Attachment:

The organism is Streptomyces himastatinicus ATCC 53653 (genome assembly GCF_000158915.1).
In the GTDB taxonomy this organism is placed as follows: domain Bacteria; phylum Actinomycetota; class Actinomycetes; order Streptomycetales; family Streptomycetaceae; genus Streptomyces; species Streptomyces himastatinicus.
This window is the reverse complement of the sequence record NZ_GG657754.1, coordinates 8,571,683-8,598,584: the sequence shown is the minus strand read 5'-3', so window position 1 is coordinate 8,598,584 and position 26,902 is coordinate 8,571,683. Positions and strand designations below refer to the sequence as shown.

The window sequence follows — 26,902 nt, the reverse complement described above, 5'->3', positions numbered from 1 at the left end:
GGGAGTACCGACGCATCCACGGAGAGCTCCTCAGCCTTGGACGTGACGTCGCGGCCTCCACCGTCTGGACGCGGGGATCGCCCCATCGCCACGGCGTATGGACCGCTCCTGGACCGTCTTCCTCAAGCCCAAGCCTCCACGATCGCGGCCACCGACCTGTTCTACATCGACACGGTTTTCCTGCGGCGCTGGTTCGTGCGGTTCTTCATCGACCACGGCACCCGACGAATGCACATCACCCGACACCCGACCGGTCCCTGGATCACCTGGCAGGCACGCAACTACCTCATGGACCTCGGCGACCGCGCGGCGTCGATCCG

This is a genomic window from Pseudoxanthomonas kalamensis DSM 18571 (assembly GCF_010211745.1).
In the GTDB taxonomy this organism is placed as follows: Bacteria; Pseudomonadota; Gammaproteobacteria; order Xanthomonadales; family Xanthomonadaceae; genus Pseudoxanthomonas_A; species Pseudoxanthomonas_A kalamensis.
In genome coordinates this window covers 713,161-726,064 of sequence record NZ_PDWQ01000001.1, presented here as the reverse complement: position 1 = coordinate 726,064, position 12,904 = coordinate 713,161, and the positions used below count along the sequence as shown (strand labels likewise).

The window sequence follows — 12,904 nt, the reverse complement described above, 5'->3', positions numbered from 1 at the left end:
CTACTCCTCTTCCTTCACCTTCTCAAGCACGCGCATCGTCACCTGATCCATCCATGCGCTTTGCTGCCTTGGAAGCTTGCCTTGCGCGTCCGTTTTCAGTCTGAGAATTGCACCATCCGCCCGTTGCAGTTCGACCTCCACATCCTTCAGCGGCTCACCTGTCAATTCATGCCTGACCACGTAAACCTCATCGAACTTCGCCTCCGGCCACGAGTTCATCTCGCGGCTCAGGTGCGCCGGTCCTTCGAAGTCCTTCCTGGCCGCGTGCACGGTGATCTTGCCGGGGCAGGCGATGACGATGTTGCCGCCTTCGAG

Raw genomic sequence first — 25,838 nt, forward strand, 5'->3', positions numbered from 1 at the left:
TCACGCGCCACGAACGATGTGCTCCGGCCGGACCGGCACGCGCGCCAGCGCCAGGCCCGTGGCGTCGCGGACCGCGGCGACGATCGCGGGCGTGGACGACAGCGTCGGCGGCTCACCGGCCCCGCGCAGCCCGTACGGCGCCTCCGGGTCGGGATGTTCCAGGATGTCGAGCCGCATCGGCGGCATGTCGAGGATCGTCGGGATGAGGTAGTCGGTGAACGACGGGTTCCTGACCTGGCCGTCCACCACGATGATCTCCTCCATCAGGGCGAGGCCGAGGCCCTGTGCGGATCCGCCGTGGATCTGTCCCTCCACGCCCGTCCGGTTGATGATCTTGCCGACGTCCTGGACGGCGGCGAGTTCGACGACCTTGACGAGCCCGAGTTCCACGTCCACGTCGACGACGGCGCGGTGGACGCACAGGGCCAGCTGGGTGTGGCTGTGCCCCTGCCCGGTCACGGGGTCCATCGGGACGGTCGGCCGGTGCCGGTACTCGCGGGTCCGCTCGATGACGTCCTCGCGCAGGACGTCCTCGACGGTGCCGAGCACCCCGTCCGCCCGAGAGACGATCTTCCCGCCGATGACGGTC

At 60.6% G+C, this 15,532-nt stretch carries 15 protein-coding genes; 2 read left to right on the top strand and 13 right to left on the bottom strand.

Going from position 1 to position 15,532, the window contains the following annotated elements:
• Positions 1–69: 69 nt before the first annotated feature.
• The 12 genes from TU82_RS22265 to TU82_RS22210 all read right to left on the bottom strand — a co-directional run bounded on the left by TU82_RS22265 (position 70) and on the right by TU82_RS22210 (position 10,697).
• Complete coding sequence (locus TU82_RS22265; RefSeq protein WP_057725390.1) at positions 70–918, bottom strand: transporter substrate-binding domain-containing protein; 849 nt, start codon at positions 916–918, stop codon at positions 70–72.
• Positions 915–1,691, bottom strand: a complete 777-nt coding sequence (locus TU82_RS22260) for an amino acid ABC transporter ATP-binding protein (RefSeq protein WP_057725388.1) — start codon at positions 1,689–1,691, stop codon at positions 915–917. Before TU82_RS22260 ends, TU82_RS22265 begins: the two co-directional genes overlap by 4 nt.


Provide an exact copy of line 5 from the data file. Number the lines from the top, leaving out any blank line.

GGGAGTACCGACGCATCCACGGAGAGCTCCTCAGCCTTGGACGTGACGTCGCGGCCTCCACCGTCTGGACGCGGGGATCGCCCCATCGCCACGGCGTATGGACCGCTCCTGGACCGTCTTCCTCAAGCCCAAGCCTCCACGATCGCGGCCACCGACCTGTTCTACATCGACACGGTTTTCCTGCGGCGCTGGTTCGTGCGGTTCTTCATCGACCACGGCACCCGACGAATGCACATCACCCGACACCCGACCGGTCCCTGGATCACCTGGCAGGCACGCAACTACCTCATGGACCTCGGCGACCGCGCGGCGTCGATCCG